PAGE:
Researcher spotlight: Dr Anthony Tuckett

3 Mar 2020

Each month we shine the spotlight on a researcher within the Faculty of Health and Behavioural Sciences.

Anthony Tuckett
Dr Anthony Tuckett

This month we caught up with Dr Anthony Tuckett, Senior Lecturer at the UQ School of Nursing, Midwifery and Social Work.

What are your key research interests?

Population ageing, older people and citizen science.

Can you share some of your career highlights so far?

Using citizen science with older people in the community to change their built environment – namely, footpaths, parklands, roadways and parking spaces. This then meant they could get outside and get better exercise through walking, and more engaged in physical activity. Together, we moved the local council to act! Collectively, we also improved food security for older people. Community-dwelling older people as citizen scientists who were accessing Burnie Brae’s Project Pantry Market Day were able to bring photographic images about their food market day to the attention of the administration who then in turn used these insights to make improvements to meet the older persons’ needs.

What aspects do you enjoy most about your work?

Getting involved with like-minded members of the public willing to act as amateur scientists to make changes in their world. Networking with, and working alongside, less experienced academics to see how best to get them started on the research publication outputs ‘highway’. Meeting new and interesting researchers and scholars from other universities and other parts of the world – in effect, being a part of the globalisation of nursing and the internationalisation of the curriculum.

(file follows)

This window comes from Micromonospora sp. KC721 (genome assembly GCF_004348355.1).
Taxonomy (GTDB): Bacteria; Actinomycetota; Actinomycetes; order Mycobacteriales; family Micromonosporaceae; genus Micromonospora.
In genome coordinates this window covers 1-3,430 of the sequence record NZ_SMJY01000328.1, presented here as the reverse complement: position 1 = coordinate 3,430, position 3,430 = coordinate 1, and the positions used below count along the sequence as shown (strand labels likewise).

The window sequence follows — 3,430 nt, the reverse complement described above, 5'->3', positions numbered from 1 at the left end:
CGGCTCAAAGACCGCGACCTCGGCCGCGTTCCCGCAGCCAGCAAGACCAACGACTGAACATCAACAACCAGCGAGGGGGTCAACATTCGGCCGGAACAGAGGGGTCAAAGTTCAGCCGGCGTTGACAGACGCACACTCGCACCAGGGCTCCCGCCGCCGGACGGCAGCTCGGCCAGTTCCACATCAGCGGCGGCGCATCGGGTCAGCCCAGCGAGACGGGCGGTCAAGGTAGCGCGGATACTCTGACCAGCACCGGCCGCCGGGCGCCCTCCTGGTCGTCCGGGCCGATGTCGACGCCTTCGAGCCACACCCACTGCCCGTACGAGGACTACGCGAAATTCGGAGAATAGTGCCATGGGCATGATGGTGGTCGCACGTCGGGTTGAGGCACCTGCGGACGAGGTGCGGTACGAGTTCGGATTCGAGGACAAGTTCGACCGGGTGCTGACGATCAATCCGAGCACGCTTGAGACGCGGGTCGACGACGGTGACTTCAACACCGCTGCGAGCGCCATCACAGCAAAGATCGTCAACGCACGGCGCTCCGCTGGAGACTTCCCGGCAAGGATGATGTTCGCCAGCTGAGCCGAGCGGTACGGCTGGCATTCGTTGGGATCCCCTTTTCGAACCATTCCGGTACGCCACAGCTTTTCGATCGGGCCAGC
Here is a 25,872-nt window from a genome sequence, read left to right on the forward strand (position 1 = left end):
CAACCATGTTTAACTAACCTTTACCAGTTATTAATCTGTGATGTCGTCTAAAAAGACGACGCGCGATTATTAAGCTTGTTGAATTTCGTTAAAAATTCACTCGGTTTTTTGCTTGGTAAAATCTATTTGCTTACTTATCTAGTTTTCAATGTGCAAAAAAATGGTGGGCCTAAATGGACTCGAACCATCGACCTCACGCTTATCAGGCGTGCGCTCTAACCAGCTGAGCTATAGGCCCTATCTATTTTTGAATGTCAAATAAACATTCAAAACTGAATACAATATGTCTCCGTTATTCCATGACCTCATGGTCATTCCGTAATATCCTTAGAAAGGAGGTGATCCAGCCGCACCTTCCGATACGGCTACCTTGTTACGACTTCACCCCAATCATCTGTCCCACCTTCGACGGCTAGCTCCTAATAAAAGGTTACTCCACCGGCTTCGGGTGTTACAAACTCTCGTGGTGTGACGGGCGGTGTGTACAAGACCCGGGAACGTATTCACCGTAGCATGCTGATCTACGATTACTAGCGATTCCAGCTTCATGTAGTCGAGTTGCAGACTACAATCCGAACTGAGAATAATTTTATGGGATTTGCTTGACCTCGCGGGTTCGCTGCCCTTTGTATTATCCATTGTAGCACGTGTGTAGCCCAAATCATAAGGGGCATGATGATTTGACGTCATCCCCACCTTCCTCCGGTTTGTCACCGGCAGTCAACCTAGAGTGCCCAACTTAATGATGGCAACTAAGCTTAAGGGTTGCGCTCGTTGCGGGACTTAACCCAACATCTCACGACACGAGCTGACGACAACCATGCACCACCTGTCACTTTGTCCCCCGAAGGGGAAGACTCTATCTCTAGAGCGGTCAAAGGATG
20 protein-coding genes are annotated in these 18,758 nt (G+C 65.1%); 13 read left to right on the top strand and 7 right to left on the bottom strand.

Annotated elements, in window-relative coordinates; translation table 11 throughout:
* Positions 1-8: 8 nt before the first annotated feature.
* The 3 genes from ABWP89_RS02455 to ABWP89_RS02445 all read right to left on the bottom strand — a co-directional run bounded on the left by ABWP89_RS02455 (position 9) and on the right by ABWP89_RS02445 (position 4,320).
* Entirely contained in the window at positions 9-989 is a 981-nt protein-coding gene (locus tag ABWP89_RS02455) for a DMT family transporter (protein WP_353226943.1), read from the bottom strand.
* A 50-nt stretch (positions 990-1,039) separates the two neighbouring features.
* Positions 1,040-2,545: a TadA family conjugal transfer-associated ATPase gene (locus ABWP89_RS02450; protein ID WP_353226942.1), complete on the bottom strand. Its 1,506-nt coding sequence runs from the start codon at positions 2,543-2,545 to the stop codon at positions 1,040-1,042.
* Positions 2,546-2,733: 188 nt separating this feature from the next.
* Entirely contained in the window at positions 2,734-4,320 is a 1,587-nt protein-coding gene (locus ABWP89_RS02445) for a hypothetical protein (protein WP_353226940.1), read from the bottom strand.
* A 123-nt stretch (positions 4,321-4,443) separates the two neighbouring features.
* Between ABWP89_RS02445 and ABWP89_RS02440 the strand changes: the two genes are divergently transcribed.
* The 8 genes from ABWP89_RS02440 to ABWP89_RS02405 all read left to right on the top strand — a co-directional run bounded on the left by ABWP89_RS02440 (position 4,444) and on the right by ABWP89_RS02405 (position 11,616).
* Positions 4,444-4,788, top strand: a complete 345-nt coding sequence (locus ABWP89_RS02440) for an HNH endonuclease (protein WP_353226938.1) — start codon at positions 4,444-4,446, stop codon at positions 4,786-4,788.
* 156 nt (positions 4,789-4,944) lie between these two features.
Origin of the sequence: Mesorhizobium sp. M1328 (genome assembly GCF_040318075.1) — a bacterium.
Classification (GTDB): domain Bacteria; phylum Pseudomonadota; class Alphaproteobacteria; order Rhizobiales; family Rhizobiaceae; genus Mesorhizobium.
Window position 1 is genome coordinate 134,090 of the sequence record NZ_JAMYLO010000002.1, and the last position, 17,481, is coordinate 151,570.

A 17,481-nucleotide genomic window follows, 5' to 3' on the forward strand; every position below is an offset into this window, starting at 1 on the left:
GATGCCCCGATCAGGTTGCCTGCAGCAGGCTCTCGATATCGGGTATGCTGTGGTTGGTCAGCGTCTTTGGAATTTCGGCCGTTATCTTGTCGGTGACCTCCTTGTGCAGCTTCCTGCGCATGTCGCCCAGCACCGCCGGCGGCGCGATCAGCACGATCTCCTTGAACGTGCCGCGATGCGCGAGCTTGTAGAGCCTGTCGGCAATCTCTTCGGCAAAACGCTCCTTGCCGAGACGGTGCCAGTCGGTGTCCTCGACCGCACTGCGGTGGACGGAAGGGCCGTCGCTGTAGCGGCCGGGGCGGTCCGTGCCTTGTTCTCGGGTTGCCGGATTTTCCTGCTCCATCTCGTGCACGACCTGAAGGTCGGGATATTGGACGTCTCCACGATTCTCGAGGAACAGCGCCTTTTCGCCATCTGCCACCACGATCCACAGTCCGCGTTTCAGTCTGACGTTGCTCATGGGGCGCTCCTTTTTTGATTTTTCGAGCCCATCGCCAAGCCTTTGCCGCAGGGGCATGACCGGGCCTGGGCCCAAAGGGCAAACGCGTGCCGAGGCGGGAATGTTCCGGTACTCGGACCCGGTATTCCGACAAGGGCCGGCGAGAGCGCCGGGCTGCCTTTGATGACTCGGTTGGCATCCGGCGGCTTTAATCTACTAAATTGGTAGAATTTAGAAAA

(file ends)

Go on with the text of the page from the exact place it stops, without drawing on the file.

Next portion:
Has your career taken you to any interesting, far-flung locations?

Indeed! I have been blessed to have set up student exchanges to Cambodia, with the University of Pennsylvania and the University of Virginia. I have been to the campuses of these latter two. I have variously had meetings or presented papers and given teaching sessions in the UK, China, Thailand, Korea, Japan, New Zealand and the United States. Perhaps a stand-out was twice visiting Papua New Guinea for the purpose of undertaking a number of scoping studies for the School, QBI, Peter Goodenough Trust and the LUPNG.

What inspired you to pursue a career in academia?

Honestly, it wasn’t planned. I was in the right place at the right time while undertaking my first nursing degree. The university where I undertook that study was in its infancy and I was undertaking Clinical Facilitation of their Undergraduate Nursing students. The university was in a growth phase, jobs were available for Associate Lecturers, so I secured one. It seemed like a good idea at the time.

What advice would you give to someone thinking about a research career?

Look for the good. Research is a constantly changing landscape and if one isn’t carful it can be quite a tough, mean-spirited, heart-breaking pursuit. So, seek out those who hold to the values you also prize and stay true to those values and those people. They do exist.

What was your first role after you graduated from university?

I am one of the very early post-registration nurses in Queensland who earned his first degree (Bachelor of Nursing) soon after his hospital training. I trained at the Princess Alexandra Hospital. So, I was working in tandem with my study. I am a very proud (old) Mater Children’s Hospital alumni, and during my study plus Clinical Facilitation I worked in Ward One (Orthopaedics), PICU and then the ED.

If you weren’t a researcher, what do you think you would be?

Hmmm? A bloody good clinician either looking after sick children or working with community-dwelling older people. Plus, a mad keen travel writer writing about walking, bike riding and rail adventures through even more far-flung locations.

What are your interests outside of work?

Staying fit; the rise and rise of population ageing and what it is going to mean for all of us; coffee; collecting watches and groovy socks; watching and listening to my adult children’s (an oxymoron) analysis of the core issues facing this planet we all share.

What do you enjoy most about living in Brisbane?

Big wide clean streets; fresh air; coffee and the Bayside.